The Greek Calendar

The ancient Athenian calendar was a lunisolar calendar with 354 day years, consisting of twelve months of alternating length of 29 or 30 days. To keep the calendar in line with the solar year of 365.25 days, an extra, intercalary month was added in every other year. The Athenian months were called Hekatombion, Metageitnion, Boedromion, Pyanepsion, Maimakterion, Poseidon, Gamelion, Anthesterion, Elaphebolion, Munychion, Thargelion, and Skirophorion. The intercalary month usually came after Poseidon, and was called second Poseidon.

In addition to their regular, "festival" calendar, the Athenians maintained a second, political calendar . This "conciliar" calendar divided the year into "prytanies", one for each of the "phylai", the subdivisions of Athenian citizens. The number of phylai, and hence the number of prytanies, varied over time. Until 307 BCE, there were 10 phylai. After that the number varies between 11 and 13 (usually 12). Even more confusing, while the conciliar and festival years were about the same length in the 4th century BCE, such was not regularly the case earlier or later. documents dated by prytany are frequently very difficult to assign to a particular equivalent in the Gregorian calendar.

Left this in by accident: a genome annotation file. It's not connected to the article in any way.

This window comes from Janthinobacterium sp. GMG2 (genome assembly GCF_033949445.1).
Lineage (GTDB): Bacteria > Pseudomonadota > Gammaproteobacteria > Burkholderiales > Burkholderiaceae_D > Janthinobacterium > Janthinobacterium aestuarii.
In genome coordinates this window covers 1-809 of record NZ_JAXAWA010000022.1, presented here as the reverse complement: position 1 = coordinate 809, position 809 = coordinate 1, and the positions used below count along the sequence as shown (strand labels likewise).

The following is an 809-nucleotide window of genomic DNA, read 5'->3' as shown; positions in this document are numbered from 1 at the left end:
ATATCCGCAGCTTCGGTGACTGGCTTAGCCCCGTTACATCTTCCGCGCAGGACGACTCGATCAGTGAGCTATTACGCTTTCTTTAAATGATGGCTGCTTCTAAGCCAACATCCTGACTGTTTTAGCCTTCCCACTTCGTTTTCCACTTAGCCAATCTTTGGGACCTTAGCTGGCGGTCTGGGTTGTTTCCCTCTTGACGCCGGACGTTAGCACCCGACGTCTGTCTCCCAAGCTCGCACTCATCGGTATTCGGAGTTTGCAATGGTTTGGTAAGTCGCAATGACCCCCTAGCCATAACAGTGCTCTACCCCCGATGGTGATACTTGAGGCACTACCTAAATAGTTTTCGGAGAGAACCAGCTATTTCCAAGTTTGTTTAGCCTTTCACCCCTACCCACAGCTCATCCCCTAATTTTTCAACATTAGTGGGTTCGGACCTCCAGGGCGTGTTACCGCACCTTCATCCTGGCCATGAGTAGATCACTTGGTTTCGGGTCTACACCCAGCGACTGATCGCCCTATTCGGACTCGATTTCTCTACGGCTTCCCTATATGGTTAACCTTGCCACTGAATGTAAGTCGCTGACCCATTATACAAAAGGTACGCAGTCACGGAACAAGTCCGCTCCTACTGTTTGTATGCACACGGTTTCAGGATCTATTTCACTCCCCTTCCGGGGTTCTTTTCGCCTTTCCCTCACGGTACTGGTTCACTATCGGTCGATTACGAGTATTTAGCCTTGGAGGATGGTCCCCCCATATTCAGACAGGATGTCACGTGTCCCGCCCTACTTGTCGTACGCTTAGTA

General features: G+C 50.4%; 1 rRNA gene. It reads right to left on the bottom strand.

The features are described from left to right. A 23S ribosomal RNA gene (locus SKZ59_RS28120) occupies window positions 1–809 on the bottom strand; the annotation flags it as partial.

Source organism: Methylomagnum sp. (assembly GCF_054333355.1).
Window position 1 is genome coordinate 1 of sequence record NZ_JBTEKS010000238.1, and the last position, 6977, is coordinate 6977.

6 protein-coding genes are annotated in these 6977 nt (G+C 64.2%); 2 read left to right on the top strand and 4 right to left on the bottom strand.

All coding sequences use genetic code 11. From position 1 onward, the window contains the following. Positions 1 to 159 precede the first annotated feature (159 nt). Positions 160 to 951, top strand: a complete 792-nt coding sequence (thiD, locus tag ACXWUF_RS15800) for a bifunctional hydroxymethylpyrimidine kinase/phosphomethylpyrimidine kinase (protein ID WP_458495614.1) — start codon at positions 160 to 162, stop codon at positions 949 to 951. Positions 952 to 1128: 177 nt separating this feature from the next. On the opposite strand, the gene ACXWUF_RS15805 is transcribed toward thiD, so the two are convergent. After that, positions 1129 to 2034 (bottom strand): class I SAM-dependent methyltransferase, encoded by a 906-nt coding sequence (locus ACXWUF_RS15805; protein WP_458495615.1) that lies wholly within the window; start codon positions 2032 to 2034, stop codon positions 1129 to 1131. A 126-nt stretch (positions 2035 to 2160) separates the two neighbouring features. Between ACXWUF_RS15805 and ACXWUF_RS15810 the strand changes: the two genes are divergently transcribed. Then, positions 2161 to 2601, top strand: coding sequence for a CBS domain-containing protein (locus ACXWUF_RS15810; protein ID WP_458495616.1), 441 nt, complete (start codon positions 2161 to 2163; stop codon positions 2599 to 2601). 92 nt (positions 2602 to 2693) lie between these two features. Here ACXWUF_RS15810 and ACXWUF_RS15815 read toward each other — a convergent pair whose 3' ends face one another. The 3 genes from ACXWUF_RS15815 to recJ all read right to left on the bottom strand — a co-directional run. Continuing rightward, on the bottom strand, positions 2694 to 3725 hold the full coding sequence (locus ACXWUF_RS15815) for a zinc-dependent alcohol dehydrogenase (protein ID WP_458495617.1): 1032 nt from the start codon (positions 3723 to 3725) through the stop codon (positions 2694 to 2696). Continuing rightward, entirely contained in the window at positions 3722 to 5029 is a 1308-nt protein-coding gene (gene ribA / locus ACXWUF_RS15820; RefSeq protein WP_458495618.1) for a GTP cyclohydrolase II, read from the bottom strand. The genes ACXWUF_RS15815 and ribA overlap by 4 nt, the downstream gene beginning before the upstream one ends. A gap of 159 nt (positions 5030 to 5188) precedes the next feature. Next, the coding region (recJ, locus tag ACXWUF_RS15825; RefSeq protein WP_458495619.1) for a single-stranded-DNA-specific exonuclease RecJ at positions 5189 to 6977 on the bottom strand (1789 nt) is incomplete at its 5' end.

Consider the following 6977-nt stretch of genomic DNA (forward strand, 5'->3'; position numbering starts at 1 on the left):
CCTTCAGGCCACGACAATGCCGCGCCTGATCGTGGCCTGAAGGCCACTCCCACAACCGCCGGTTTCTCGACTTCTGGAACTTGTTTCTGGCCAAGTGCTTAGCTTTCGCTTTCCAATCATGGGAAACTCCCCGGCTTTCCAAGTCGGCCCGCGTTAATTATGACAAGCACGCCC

The Antikythera mechanism is an ancient mechanical computer designed to calculate astronomical positions. It was recovered in 1900–1901 from the Antikythera wreck.
The Antikythera mechanism, designed to calculate astronomical positions.

The table of Greek Olympiads, following the four-year cycles between the Olympic Games from 1 July 776 BC, continued until the end of the 4th century AD. The Babylonian Era of Nabonassar, beginning on 26 February 747 BC, was used by the Greeks of Alexandria. It was later known in the Middle Ages from the works of Ptolemy. Additionally there was the Macedonian Era of the Seleucids, which began with the conquest of Babylon by Seleucus Nicator in 312 BC. It became widely used in the Levant. The Jews knew it as the "era of contracts", and used it in Europe until the 15th century.

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